A colleague asked me recently: when would you/do you use a 24-70mm lens?
Here’s when: always.
That is to say: the 24-70 range is the most versatile range. Any type of portrait can be made in that lens range. Other lenses are great too, but none offer the versatility of a 24-70 on a full frame camera.
Here’s a recent simple portrait setup in a small room. This was intended for family pictures (the occasion was a Bat Mitzvah celebration):
You can see:
- A backdrop with a narrow white background paper roll
- Two 400 Ws Bowens studio lights with umbrellas
- A speedlight with a Honl speed strap and a Honl Photo 1/4″ Grid fitted to it
- All lights are fired via Pocketwizards
I used a Canon 1Ds Mark 3 camera with the 24-70 f/2.8 lens set to f/8.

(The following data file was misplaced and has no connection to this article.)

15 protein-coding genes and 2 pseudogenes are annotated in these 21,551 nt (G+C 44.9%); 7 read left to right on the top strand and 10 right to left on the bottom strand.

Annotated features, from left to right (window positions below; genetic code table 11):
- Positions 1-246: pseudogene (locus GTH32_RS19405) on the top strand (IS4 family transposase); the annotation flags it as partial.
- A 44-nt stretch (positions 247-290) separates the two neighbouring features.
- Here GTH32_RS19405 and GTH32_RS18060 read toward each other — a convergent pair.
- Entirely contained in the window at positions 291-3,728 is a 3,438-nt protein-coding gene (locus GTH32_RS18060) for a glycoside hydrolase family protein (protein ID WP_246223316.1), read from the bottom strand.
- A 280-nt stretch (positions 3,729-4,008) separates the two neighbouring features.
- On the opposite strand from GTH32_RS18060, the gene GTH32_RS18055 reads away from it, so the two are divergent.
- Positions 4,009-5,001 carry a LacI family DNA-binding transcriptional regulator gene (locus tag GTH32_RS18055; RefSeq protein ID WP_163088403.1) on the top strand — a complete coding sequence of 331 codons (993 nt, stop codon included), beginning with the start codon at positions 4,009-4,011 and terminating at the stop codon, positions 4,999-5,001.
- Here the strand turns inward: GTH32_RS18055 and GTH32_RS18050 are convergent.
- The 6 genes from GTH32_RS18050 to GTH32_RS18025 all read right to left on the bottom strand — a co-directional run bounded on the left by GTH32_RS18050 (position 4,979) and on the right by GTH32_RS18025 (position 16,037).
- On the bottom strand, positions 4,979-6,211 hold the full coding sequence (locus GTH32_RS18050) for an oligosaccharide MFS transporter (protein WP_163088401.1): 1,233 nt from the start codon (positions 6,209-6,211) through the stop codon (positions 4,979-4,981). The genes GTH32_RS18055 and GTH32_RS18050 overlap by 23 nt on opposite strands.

This gives me 50mm portraits:
And another one – where I ran out of space:
This lens also gives me the ability to take 65mm portraits like this:
Can you see these are closer up?
Photographers often say “you need 85mm or longer”. As a blanket statement this is nonsense. Plus, for much longer lenses I would have needed a larger room.
Now a few notes.
- In all my numbers, I am taking about “real” lens length. If a lens is marked “50mm” or “24-70mm” this means “this lens is a 50mm lens or a 24-70 mm lens on a full frame camera”, i.e. on a camera whose sensor is the same size as a negative.
- On a crop camera, a lens “behaves longer” proportional to the crop. So on a small Nikon camera (1.5 cop), a 50mm lens behaves like a 75mm lens, and a 24-70 like a 36-105. On Canon, the crop factor is 1.6. Still in the range!
- You can use a 50mm fixed lens (or a 35mm fixed lens on a crop camera) to get this same 50mm effect. Affordable, small, and great quality.
I hope note 3 in particular inspires you to go get a prime lens or two.
For me, I also have a Canon 1D, with a 1.3 crop, and guess what? The 50mm is like a 65mm on that camera.
So I can put the 50 on the 1Ds to get 50, or on the 1D to get 65. Who needs zooms? Yes, the 24-70 is my lens of choice for these portraits, but sometimes it is nice to not zoom, and to work with one length instead.